Ken Hare In Depth: VA officials keep digging a deeper hole - Montgomery Alabama news.

Ken Hare In Depth: VA officials keep digging a deeper hole


The late, great Will Rogers once said, "If you find yourself in a hole, stop digging." That's advice that officials of the Veteran Affairs Department just can't seem to take to heart.

By now most readers know the gist of the horror stories about long waits for care and falsified waiting lists designed to hide those long waits and seriously ill patients who may have died while waiting.

But it just keeps getting worse. For instance, national news media are reporting that one whistleblower claims that in the past few weeks, Phoenix, Ariz., VA officials may have changed computer listings to hide the fact that patients are deceased in order to make it appear that fewer veterans died while awaiting care.

Meanwhile, here in Montgomery, a report has surfaced that a pulmonologist with the Central Alabama Veterans Health Care System copied old notes onto new charts for more than 1,200 patients at the Montgomery facility.

A letter from the U.S. Office of Special Counsel sent to President Obama outlined several problems -- including the Montgomery situation -- that show a "troubling pattern of deficient patient care" at VA facilities.

According to the letter, an investigation substantiated a whistleblower's claim that the pulmonologist copied prior provider notes into current patient records and that his action likely caused inaccurate patient health information to be recorded.

But here's the rub: Central Alabama facilities director James Talton told the Associated Press that the doctor is still employed by the VA because there is no indication the action endangered any patients.

What? Say that again? Falsifying patient records does not endanger patients?

That claim is absurd, of course. But it is that kind of runaround that is causing VA officials to dig the hole they created for themselves even deeper.

It is not just the Central Alabama VA facility where such claims are being made. Carolyn Lerner, who leads the U.S. Office of Special Counsel, wrote that the VA and the VA Office of Medical Inspector "has consistently used a 'harmless error' defense where the department acknowledges problems but claims patient care is unaffected."

News reports indicate such claims of patient care not being affected were made in cases where medical instruments were improperly cleaned or psychiatric patients went for years without being evaluated.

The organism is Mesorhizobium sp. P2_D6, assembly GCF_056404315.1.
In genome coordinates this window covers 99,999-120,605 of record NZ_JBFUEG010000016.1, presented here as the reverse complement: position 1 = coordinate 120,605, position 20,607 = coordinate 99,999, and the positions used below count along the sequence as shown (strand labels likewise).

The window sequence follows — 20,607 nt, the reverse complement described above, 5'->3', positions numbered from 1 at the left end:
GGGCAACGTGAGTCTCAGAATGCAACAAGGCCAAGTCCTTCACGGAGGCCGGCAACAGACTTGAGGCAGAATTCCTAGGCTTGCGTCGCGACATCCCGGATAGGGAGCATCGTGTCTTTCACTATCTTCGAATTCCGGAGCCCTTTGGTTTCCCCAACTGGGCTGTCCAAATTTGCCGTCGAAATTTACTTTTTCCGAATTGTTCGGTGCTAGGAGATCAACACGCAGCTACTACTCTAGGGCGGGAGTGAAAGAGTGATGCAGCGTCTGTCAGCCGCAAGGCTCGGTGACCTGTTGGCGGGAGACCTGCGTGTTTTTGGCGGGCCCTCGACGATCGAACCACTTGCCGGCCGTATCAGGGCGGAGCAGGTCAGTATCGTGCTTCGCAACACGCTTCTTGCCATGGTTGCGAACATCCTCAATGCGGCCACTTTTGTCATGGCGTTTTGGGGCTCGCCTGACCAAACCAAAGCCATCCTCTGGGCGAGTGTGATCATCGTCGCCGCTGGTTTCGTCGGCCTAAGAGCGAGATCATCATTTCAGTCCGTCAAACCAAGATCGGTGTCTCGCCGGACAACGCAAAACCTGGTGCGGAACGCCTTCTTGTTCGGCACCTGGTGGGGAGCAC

For instance, among problems reported by whistleblowers at the VA facility in Jackson, Miss., were "improper credentialing of providers, inadequate review of radiology images, unlawful prescriptions for narcotics, noncompliant pharmacy equipment used to compound chemotherapy drugs, and unsterile medical equipment."

 But apparently the VA did not feel these were issues that affected patient care. The special counsel's office is reviewing 50 such complaints from facilities around the nation.

Again, such claims are absurd on their face. But they apparently have been enough to keep anyone -- including the Montgomery pulmonologist -- from being fired.

It seems that it is almost impossible to be fired in the VA system -- unless, of course, you're a whistleblower who risks his or her job to report these abuses.

Meanwhile, CNN reports that 78 percent of 470 top senior managers qualified for bonuses last year by receiving ratings of "outstanding" or "exceeds fully successful." All 470 of them got ratings of "fully successful" or better.

Again, that is absurd. It is the Lake Wobegon Effect, where all children are above average.

Congress has suspended bonuses in the VA for a time span until investigations can be completed. But the VA should be asking every top manager whose rating was based in any way on falsified data to repay those past bonuses.

I wrote in a column recently that fixing what ails the VA should start with firings -- "lots of them." After learning about these latest disclosures, I am even more convinced that nothing will change without people being fired.

So let me repeat several of the recommendations I made in that earlier column:

-- Congressional watchdogs need to ensure that not just those schedulers who falsified records are fired. Any administrator who encouraged them to do so should be fired as well.

-- Any scheduler or supervisor who instigated or condoned falsifying records that resulted in their receiving bonuses should be the focus of a criminal probe. To falsify records may be a crime in and of itself, but to do so to receive a bonus sounds a lot like fraud, and should be treated as such.

--  Firings should not be limited to those who actively falsified or encouraged falsification of records. Those administrators who failed at their responsibilities to prevent such abuses should be fired or at least demoted, depending upon how culpable they are. And that includes top directors as well as those down the line. 

-- The entire bonus system in the VA (and probably other federal agencies as well) needs to be reassessed and overhauled, and maybe even ended.

Again, this is what should happen. But the more about the VA that becomes public, the less it appears that anyone will be held accountable.


Ken Hare was a longtime Alabama newspaper editorial writer and editorial page editor who now writes a regular column for WSFA's web site. Email him at

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